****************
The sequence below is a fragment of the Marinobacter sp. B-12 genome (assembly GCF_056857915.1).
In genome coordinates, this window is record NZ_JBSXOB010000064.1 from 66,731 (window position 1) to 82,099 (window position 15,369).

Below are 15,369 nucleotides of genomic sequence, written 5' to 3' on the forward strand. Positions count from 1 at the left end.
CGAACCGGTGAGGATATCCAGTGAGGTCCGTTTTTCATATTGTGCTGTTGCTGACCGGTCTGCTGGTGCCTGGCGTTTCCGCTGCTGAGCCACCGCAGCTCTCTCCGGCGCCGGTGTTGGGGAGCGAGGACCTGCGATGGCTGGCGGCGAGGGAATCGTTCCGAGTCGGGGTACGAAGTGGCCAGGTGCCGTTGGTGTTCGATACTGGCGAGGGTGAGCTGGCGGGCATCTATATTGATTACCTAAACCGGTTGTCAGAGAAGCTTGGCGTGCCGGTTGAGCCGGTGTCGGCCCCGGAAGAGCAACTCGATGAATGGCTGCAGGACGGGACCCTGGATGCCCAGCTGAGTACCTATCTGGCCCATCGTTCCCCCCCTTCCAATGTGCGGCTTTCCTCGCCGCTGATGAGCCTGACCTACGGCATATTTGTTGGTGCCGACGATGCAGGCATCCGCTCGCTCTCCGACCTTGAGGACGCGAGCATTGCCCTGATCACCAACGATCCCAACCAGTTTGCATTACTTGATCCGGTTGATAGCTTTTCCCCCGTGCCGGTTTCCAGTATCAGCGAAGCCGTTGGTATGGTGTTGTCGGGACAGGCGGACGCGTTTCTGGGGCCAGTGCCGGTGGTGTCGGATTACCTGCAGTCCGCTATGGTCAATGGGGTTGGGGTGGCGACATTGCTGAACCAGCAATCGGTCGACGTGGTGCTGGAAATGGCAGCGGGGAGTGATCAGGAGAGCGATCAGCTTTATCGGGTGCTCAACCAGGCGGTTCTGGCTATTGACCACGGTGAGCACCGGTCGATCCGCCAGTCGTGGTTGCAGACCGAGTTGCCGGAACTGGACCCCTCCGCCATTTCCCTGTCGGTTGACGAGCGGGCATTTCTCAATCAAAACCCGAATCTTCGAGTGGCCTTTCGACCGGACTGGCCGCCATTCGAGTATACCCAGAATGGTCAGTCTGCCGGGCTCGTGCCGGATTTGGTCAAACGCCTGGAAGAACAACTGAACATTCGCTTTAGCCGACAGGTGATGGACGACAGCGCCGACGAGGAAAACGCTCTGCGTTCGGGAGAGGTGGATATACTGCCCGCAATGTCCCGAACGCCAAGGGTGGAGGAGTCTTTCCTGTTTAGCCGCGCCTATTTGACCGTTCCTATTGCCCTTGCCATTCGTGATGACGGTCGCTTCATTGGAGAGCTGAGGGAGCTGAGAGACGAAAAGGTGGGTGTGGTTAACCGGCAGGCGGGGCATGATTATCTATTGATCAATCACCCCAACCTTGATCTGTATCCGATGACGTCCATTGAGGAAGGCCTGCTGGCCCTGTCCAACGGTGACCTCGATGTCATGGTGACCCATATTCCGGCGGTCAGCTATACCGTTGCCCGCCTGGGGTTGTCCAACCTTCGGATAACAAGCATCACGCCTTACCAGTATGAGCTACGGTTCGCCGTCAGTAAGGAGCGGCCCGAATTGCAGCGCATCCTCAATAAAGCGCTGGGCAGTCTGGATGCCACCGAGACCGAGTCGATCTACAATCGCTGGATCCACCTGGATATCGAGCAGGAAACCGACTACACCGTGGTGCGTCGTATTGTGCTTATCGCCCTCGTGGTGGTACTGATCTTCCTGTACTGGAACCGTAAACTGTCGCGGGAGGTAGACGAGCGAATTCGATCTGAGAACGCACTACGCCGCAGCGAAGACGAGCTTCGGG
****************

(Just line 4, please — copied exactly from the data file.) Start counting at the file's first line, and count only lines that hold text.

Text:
CGAACCGGTGAGGATATCCAGTGAGGTCCGTTTTTCATATTGTGCTGTTGCTGACCGGTCTGCTGGTGCCTGGCGTTTCCGCTGCTGAGCCACCGCAGCTCTCTCCGGCGCCGGTGTTGGGGAGCGAGGACCTGCGATGGCTGGCGGCGAGGGAATCGTTCCGAGTCGGGGTACGAAGTGGCCAGGTGCCGTTGGTGTTCGATACTGGCGAGGGTGAGCTGGCGGGCATCTATATTGATTACCTAAACCGGTTGTCAGAGAAGCTTGGCGTGCCGGTTGAGCCGGTGTCGGCCCCGGAAGAGCAACTCGATGAATGGCTGCAGGACGGGACCCTGGATGCCCAGCTGAGTACCTATCTGGCCCATCGTTCCCCCCCTTCCAATGTGCGGCTTTCCTCGCCGCTGATGAGCCTGACCTACGGCATATTTGTTGGTGCCGACGATGCAGGCATCCGCTCGCTCTCCGACCTTGAGGACGCGAGCATTGCCCTGATCACCAACGATCCCAACCAGTTTGCATTACTTGATCCGGTTGATAGCTTTTCCCCCGTGCCGGTTTCCAGTATCAGCGAAGCCGTTGGTATGGTGTTGTCGGGACAGGCGGACGCGTTTCTGGGGCCAGTGCCGGTGGTGTCGGATTACCTGCAGTCCGCTATGGTCAATGGGGTTGGGGTGGCGACATTGCTGAACCAGCAATCGGTCGACGTGGTGCTGGAAATGGCAGCGGGGAGTGATCAGGAGAGCGATCAGCTTTATCGGGTGCTCAACCAGGCGGTTCTGGCTATTGACCACGGTGAGCACCGGTCGATCCGCCAGTCGTGGTTGCAGACCGAGTTGCCGGAACTGGACCCCTCCGCCATTTCCCTGTCGGTTGACGAGCGGGCATTTCTCAATCAAAACCCGAATCTTCGAGTGGCCTTTCGACCGGACTGGCCGCCATTCGAGTATACCCAGAATGGTCAGTCTGCCGGGCTCGTGCCGGATTTGGTCAAACGCCTGGAAGAACAACTGAACATTCGCTTTAGCCGACAGGTGATGGACGACAGCGCCGACGAGGAAAACGCTCTGCGTTCGGGAGAGGTGGATATACTGCCCGCAATGTCCCGAACGCCAAGGGTGGAGGAGTCTTTCCTGTTTAGCCGCGCCTATTTGACCGTTCCTATTGCCCTTGCCATTCGTGATGACGGTCGCTTCATTGGAGAGCTGAGGGAGCTGAGAGACGAAAAGGTGGGTGTGGTTAACCGGCAGGCGGGGCATGATTATCTATTGATCAATCACCCCAACCTTGATCTGTATCCGATGACGTCCATTGAGGAAGGCCTGCTGGCCCTGTCCAACGGTGACCTCGATGTCATGGTGACCCATATTCCGGCGGTCAGCTATACCGTTGCCCGCCTGGGGTTGTCCAACCTTCGGATAACAAGCATCACGCCTTACCAGTATGAGCTACGGTTCGCCGTCAGTAAGGAGCGGCCCGAATTGCAGCGCATCCTCAATAAAGCGCTGGGCAGTCTGGATGCCACCGAGACCGAGTCGATCTACAATCGCTGGATCCACCTGGATATCGAGCAGGAAACCGACTACACCGTGGTGCGTCGTATTGTGCTTATCGCCCTCGTGGTGGTACTGATCTTCCTGTACTGGAACCGTAAACTGTCGCGGGAGGTAGACGAGCGAATTCGATCTGAGAACGCACTACGCCGCAGCGAAGACGAGCTTCGGG